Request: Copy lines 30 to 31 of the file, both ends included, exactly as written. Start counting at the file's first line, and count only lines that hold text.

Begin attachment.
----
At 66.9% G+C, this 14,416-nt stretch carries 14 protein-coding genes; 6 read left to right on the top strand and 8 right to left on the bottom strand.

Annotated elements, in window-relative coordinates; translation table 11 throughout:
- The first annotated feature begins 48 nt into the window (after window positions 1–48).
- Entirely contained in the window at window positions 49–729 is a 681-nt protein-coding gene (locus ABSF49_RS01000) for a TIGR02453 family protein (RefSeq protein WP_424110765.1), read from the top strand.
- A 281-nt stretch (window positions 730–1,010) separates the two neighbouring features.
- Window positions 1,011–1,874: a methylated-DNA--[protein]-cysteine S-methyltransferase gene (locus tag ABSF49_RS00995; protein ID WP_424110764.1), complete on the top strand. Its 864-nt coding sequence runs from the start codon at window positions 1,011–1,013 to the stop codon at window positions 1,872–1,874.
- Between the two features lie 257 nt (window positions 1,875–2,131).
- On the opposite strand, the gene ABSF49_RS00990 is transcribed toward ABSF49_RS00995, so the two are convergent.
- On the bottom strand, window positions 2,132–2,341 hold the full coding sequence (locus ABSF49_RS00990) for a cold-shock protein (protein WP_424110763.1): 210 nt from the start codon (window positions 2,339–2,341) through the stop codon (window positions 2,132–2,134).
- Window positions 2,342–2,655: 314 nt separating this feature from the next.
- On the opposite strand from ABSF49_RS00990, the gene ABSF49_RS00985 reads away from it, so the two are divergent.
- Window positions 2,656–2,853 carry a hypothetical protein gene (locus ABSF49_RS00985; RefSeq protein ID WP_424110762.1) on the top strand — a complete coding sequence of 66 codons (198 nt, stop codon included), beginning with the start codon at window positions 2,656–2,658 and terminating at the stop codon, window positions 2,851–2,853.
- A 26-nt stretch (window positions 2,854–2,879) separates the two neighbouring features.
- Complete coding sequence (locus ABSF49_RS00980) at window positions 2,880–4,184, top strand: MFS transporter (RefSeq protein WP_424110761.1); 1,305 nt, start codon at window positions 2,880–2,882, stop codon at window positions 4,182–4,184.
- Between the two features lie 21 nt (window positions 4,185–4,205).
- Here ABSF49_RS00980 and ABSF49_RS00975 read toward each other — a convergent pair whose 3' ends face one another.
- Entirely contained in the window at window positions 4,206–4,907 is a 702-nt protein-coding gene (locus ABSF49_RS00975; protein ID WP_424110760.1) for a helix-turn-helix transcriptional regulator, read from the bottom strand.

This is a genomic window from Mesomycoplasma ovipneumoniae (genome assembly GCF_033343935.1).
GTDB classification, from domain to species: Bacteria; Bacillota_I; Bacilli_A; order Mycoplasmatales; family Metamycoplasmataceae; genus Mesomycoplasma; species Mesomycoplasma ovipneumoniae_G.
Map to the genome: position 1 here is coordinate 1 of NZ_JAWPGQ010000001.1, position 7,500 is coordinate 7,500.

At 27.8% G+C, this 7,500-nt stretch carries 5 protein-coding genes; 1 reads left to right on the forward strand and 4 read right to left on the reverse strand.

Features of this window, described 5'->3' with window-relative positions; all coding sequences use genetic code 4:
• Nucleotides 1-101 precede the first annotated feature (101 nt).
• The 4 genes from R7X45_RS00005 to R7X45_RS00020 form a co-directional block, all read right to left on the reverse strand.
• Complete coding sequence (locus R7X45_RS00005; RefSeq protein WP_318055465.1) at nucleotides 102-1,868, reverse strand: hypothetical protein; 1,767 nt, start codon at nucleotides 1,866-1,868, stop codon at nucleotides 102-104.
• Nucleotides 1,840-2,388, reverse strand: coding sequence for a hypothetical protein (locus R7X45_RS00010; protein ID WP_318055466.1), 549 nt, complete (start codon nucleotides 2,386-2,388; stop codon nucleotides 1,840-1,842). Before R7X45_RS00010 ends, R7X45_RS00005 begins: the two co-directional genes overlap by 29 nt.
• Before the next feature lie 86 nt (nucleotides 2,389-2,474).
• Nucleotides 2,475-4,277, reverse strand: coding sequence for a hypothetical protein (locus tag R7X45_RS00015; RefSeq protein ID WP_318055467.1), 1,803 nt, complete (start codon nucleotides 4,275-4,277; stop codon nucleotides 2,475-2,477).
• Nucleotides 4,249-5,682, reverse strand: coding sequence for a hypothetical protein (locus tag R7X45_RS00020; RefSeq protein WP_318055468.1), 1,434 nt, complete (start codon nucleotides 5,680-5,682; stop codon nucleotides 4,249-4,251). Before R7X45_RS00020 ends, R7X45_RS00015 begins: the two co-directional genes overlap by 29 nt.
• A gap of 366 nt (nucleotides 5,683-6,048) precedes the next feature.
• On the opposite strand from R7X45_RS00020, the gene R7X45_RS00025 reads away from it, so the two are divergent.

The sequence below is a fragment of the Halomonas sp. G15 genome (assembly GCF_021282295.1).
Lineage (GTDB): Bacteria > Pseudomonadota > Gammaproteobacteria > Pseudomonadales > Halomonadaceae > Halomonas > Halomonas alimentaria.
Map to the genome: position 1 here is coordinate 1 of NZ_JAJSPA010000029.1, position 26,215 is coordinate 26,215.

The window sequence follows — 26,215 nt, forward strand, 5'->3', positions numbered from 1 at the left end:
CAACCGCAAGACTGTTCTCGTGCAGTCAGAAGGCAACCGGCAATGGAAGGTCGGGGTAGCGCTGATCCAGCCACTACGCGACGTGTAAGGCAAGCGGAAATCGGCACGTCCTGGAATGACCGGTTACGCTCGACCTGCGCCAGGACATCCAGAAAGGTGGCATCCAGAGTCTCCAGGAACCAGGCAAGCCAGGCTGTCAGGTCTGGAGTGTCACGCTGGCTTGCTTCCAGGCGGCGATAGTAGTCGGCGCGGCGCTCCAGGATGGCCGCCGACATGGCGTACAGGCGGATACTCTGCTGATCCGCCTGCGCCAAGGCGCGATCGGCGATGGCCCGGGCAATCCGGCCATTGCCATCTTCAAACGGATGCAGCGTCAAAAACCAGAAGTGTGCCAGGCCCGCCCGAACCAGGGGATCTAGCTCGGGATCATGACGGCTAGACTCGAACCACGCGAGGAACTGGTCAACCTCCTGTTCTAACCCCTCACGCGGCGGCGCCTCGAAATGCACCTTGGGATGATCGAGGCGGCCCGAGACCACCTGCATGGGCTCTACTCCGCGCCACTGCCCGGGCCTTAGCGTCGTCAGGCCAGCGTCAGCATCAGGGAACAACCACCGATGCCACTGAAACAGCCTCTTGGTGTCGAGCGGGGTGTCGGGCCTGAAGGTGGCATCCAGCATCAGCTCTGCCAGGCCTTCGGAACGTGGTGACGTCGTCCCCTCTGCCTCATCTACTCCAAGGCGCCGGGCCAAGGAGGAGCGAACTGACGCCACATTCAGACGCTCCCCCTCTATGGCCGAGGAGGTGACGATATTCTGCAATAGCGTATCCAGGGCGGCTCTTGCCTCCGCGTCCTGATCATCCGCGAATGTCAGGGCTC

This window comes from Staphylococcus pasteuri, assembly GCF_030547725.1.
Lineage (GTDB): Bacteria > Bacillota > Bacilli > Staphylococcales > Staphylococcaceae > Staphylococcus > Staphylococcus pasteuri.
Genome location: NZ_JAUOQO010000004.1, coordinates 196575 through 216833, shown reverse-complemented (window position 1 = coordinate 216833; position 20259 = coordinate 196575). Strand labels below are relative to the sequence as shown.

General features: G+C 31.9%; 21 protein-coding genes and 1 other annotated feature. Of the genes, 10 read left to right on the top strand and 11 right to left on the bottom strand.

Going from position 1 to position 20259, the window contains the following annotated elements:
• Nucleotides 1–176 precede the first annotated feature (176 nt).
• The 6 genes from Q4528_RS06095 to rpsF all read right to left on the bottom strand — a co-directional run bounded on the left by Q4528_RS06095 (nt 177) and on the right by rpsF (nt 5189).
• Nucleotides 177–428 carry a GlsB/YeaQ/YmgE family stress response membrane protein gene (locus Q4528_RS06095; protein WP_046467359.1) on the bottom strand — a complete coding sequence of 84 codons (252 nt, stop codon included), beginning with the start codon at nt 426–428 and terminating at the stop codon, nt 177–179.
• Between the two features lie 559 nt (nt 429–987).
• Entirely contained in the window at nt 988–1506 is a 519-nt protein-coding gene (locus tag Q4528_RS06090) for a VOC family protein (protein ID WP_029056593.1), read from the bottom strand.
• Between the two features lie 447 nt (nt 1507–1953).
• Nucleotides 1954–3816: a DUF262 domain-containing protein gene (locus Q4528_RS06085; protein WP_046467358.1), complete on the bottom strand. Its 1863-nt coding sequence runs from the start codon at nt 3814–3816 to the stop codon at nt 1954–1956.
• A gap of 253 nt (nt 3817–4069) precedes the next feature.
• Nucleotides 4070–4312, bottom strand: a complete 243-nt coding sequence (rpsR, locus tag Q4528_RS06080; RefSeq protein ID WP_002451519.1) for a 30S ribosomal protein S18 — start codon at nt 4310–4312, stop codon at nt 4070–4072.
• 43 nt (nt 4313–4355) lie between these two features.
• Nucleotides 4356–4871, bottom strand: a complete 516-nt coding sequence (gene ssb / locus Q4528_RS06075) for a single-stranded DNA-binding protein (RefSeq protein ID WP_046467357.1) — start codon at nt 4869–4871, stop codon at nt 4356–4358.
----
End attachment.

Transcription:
• A gap of 366 nt (nucleotides 5,683-6,048) precedes the next feature.
• On the opposite strand from R7X45_RS00020, the gene R7X45_RS00025 reads away from it, so the two are divergent.